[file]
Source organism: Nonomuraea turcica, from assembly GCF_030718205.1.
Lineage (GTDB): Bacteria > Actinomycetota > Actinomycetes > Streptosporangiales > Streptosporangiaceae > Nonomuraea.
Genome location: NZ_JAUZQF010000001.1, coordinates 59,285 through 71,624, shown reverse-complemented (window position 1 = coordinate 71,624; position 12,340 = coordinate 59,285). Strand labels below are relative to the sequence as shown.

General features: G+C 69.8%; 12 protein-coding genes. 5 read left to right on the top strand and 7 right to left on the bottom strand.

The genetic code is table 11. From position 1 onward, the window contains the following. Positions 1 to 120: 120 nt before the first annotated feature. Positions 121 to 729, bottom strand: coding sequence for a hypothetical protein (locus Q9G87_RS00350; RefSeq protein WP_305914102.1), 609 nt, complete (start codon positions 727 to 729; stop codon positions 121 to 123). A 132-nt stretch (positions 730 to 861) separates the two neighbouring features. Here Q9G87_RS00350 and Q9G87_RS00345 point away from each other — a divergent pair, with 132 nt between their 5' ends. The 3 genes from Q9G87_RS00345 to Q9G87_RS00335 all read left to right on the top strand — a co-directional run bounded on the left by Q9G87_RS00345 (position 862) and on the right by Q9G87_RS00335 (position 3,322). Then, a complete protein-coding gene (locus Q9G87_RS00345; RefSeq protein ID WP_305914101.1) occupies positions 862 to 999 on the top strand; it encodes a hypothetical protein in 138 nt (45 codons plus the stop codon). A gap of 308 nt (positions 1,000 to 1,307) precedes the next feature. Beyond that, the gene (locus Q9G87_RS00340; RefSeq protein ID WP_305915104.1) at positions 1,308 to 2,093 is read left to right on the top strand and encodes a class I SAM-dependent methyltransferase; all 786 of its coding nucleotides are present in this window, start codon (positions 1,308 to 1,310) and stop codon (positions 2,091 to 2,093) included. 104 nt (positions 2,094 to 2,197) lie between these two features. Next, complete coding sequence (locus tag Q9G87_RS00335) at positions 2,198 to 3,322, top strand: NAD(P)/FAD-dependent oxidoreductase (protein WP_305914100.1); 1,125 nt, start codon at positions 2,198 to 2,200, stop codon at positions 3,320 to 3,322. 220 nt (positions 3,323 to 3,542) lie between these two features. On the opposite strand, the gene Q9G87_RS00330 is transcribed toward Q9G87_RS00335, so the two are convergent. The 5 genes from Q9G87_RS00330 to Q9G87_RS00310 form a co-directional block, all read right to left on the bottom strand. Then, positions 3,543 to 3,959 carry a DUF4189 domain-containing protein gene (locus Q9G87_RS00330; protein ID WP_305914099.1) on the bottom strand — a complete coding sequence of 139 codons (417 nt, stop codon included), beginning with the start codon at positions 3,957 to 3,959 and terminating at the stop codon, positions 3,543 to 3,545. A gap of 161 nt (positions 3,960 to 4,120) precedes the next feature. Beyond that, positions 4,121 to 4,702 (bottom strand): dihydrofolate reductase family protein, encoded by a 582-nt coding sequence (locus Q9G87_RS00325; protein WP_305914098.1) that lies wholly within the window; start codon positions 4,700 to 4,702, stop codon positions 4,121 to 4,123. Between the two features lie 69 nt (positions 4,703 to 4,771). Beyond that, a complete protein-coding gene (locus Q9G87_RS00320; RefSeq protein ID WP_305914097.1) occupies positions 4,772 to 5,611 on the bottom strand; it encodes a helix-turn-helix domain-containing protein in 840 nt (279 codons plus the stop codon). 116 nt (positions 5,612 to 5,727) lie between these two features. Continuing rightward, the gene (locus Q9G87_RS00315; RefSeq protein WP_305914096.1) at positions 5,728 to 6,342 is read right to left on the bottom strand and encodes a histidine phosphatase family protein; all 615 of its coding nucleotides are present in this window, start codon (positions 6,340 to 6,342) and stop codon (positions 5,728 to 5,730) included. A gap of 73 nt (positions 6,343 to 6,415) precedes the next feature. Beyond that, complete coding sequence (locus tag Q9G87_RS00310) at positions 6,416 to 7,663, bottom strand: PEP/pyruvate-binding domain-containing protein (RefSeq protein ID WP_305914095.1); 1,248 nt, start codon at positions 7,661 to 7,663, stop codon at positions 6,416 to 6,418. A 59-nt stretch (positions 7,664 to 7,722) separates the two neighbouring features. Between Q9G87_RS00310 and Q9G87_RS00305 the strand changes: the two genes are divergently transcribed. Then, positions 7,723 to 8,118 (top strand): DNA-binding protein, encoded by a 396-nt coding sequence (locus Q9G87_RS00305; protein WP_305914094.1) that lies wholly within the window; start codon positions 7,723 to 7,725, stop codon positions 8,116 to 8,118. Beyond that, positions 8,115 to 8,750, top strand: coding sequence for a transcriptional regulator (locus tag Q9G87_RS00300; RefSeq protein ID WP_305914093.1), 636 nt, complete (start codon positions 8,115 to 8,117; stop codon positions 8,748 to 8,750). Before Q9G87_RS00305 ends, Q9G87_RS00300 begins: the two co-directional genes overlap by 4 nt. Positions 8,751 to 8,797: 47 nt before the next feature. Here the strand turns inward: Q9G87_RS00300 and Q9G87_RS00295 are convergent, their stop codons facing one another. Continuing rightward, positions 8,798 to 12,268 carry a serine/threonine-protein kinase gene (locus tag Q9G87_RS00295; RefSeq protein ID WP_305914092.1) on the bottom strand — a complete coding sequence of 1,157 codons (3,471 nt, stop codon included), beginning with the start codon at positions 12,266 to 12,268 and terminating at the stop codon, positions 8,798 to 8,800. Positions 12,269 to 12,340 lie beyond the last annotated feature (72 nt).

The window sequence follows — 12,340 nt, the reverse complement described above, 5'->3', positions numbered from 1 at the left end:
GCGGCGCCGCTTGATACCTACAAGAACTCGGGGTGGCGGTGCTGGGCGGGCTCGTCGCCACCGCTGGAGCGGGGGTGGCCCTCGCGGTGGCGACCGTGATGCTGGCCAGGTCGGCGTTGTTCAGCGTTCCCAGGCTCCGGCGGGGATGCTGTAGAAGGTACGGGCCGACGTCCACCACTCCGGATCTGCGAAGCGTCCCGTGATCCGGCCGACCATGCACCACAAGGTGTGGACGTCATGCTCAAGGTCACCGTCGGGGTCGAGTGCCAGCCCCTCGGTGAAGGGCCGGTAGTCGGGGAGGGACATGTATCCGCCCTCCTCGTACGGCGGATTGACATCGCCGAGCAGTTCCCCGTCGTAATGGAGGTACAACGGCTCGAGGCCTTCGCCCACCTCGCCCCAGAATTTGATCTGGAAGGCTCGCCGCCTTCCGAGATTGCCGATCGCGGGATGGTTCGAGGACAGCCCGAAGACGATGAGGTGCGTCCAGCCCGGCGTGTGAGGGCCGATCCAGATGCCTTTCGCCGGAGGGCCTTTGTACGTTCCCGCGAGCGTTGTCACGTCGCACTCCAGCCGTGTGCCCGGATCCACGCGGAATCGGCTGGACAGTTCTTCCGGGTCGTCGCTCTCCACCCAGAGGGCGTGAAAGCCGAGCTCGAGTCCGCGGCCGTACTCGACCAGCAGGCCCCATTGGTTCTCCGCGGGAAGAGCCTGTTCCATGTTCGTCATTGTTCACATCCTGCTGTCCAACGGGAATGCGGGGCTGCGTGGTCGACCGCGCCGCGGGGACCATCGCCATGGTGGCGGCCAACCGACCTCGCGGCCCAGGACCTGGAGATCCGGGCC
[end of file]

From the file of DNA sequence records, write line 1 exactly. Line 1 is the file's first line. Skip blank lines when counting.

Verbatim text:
Source organism: Nonomuraea turcica, from assembly GCF_030718205.1.